<from the casebook of Sy Moire, Consulting Physicist> Monday. Weather sunny, warm for this time of year. Dry, bad effects on nose and throat at wake‑up time. Bought a room humidifier Friday at Big Box — up‑scale, 4‑liter reservoir, ultrasonic but silent, WiFi‑enabled etc. Long way from the jug with boiler tube my folks used to use. WiFi’s a sneaky way to avoid building a remote control — just use the customer’s smart phone. Guess that keeps the price down.
Good news is, phone app does graphs of relative humidity against time. Had it in measure-only mode in office Monday night, baseline wobbled in the 32-36% range. Bad news is, when the device is running on Automatic it works toward a 45% target but had trouble getting near that high on its maiden effort on Saturday. Wondered, how much water would it have to send into the room to hit the target?
Start with the numbers. “45%” is forty‑five percent of what? Surely not some arbitrary maximum. Weather guy talks about relative humidity so, relative to what? Searched a little in the internet. All the sources say RH is a ratio of ratios, something over maximum something. “Something” is water vapor mass per unit volume or else water vapor mass per total gas mass in the same volume. Clouds, fog, raindrops and snowflakes don’t count. Then things get fuzzy. Some sources say the maximum is “saturation” which is just a tautology. The most precise definition says “the partial pressure of water in air over a large flat surface of pure water under laboratory conditions” <shudder>.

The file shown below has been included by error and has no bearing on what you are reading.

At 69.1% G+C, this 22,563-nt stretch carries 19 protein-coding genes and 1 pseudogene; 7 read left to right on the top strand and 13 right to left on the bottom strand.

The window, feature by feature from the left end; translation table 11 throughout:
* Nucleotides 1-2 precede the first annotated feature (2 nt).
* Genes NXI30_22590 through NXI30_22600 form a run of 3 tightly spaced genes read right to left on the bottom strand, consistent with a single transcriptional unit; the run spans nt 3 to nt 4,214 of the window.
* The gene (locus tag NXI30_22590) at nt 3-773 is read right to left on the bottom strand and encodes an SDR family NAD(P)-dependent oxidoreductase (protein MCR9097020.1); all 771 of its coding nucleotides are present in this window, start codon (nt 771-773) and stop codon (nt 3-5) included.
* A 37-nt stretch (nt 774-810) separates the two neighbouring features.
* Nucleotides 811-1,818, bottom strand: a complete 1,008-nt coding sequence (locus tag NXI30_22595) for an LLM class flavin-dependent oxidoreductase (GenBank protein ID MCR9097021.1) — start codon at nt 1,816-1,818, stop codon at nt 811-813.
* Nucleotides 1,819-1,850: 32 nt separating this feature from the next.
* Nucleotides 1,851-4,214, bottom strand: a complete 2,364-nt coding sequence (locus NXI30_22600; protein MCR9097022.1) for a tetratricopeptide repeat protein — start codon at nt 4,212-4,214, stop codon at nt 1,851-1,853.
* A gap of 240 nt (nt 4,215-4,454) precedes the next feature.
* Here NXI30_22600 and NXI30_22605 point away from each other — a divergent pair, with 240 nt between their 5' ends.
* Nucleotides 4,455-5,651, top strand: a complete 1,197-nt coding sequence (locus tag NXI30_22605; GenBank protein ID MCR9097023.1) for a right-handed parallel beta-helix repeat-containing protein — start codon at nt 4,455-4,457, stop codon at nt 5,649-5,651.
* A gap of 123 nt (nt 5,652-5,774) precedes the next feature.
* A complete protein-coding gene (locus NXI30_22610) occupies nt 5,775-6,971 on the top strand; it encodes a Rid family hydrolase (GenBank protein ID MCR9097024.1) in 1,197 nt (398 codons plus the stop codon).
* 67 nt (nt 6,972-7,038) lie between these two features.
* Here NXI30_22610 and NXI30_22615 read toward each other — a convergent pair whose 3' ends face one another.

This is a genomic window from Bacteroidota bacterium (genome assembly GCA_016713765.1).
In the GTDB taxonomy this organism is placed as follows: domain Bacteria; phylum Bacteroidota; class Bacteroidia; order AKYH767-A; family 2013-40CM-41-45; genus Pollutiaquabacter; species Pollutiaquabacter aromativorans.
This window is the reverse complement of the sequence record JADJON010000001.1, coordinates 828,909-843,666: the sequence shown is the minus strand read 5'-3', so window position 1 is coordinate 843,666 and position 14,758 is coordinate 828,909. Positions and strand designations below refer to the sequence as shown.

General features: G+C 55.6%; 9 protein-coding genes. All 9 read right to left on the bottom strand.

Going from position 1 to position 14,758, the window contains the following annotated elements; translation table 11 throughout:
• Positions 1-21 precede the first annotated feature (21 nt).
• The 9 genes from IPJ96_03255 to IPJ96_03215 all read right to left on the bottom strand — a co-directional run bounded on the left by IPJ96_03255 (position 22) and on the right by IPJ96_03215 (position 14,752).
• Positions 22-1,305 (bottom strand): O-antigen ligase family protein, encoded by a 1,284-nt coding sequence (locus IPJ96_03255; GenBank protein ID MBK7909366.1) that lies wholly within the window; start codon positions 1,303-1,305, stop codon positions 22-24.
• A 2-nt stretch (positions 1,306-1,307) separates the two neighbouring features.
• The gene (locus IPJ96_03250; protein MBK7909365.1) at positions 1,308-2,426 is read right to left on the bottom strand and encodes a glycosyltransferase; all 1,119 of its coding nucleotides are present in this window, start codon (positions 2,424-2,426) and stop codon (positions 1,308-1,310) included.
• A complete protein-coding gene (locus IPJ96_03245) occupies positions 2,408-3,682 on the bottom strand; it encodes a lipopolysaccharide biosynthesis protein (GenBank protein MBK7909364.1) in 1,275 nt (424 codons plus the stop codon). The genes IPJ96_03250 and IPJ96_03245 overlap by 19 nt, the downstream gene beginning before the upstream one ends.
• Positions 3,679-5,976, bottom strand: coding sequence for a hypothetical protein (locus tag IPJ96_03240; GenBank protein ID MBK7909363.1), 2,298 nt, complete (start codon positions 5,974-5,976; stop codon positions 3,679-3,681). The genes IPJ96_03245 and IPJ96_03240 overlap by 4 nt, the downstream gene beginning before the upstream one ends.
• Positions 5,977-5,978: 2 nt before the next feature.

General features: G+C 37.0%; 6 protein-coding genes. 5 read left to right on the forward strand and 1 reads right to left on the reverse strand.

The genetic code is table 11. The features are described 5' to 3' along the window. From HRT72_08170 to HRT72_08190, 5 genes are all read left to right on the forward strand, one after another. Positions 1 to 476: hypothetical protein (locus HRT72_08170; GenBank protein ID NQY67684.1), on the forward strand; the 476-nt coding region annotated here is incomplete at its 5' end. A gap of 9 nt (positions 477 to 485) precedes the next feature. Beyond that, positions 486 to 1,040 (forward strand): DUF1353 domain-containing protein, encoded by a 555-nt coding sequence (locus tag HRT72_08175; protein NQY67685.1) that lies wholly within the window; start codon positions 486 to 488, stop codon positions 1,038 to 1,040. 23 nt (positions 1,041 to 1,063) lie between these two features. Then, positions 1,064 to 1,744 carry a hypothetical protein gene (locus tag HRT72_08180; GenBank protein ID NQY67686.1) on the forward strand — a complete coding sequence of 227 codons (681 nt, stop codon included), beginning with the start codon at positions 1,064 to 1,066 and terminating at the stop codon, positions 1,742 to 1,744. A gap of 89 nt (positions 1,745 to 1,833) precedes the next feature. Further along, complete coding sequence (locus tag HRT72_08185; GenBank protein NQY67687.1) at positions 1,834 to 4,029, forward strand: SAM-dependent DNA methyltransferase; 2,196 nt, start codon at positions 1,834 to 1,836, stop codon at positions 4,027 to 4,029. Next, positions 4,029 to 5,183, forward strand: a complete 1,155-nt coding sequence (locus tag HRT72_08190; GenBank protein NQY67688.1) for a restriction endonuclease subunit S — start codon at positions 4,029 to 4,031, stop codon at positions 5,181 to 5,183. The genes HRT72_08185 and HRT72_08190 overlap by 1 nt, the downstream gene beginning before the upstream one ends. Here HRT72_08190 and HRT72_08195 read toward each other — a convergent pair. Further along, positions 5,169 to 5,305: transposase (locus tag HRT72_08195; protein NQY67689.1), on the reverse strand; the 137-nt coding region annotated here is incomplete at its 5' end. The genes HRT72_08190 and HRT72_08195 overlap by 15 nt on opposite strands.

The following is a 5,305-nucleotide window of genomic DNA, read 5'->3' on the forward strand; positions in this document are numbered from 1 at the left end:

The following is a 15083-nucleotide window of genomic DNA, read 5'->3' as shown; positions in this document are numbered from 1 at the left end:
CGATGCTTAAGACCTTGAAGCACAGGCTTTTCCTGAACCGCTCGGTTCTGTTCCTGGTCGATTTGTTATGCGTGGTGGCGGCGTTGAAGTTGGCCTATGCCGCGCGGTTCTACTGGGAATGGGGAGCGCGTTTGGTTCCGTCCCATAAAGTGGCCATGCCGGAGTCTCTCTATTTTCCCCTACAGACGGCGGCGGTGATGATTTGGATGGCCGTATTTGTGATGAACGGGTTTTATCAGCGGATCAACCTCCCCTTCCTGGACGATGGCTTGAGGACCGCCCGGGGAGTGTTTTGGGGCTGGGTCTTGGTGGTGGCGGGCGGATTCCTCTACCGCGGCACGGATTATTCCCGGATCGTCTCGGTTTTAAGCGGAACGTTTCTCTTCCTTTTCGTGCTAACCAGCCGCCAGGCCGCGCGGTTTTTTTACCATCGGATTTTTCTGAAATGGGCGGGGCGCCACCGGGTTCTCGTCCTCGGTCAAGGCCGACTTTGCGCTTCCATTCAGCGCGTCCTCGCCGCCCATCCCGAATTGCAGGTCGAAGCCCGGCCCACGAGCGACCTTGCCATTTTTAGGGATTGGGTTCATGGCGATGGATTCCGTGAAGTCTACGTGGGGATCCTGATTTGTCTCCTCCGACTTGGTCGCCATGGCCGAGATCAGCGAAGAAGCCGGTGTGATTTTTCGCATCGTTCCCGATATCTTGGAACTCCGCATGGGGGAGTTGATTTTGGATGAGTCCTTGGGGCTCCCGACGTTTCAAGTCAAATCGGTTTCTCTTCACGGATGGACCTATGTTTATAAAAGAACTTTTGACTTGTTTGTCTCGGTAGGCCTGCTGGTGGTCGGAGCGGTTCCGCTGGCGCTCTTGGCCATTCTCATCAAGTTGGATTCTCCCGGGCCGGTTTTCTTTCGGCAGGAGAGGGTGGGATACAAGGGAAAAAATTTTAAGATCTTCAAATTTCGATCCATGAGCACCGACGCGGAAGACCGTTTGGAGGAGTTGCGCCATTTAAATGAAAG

Doing engineer stuff here so keep it simple. Found a chart of water vapor content at 100% humidity at different temperatures. Will go with that. No surprise, the warmer the air, the more water mass it can hold before fogging up. I’m comfortable around 68°F which is 20°C. The chart says 100% saturated 20°C air holds 17.3 grams of water per cubic meter. 45% of that is 7.8 and 30% is 5.3. Need to know how many cubic meters in the office.
OK, measured the room as 10’×15′ with an 8′ ceiling. Ignore the space the furniture takes up. Total volume is 1200 cubic feet. Old Reliable says that’s 34 cubic meters. If the room’s at 100% humidity its air holds
(34 m3)×(17.3 g/m3)
= 588 grams of water.
At 1000 grams per liter that’s 0.588 liter or about a pint. Suppose humidifier starts when the room’s at 30% humidity. For a 15% bump to 45% the gadget has to vaporize
(34 m3)×(17.3 g/m3)×(0.45-0.30)
= 88 g = 88 milliliters.
Wow, that’s only about 6 tablespoons. Does that number even make sense? OK, air is about 80% N2, molecular weight 28. The other 20% is mostly O2, molecular weight 32. The average is near 29. Basic chem class stuff — at Earth‑typical room temp and pressure, a 22.4‑liter chunk of air has a mass near 29 grams, so office’s roomful of air would mass
(29g/mole)×(1 mole/22.4 liters)
×(1000 liters/m3)×(34 m3/room)
= 44 kilograms
The 588-gram number says that it’d get foggy in here if the moisture content ever got much above (588 g)/(44000 g) = 1.3% by mass, which sounds reasonable.
88 milliliters ain’t much, so how come the unit used up a liter of water in just one day?
Ah-hah. Air’s not sitting still. Ventilation system continually brings in low‑humidity outside air. Plus, clients complain in the wintertime about cold drafts leaking in around the door, transom and windows. If it weren’t for air shuttling in and out, we’d use up all the oxygen in here — that isn’t happening. Wonder how to calculate that flow. Bottom line is, humidifier doesn’t moisten what’s in the room so much as it loads up what comes in dry.
Problem — evaporating water cools air, Old Reliable says 2256 kilojoules per kilogram. 88 grams won’t have much effect, but a liter/day is a kilogram/day. An hour is 1/24 of a day. 1/24 liter means 94 kilojoules per hour of cooling. Air heat capacity is 1 kilojoule/(kilogram oC). (94 kJ/44 kg air)=2.1 degrees per hour. Suddenly I feel chilly.
~~ Rich Olcott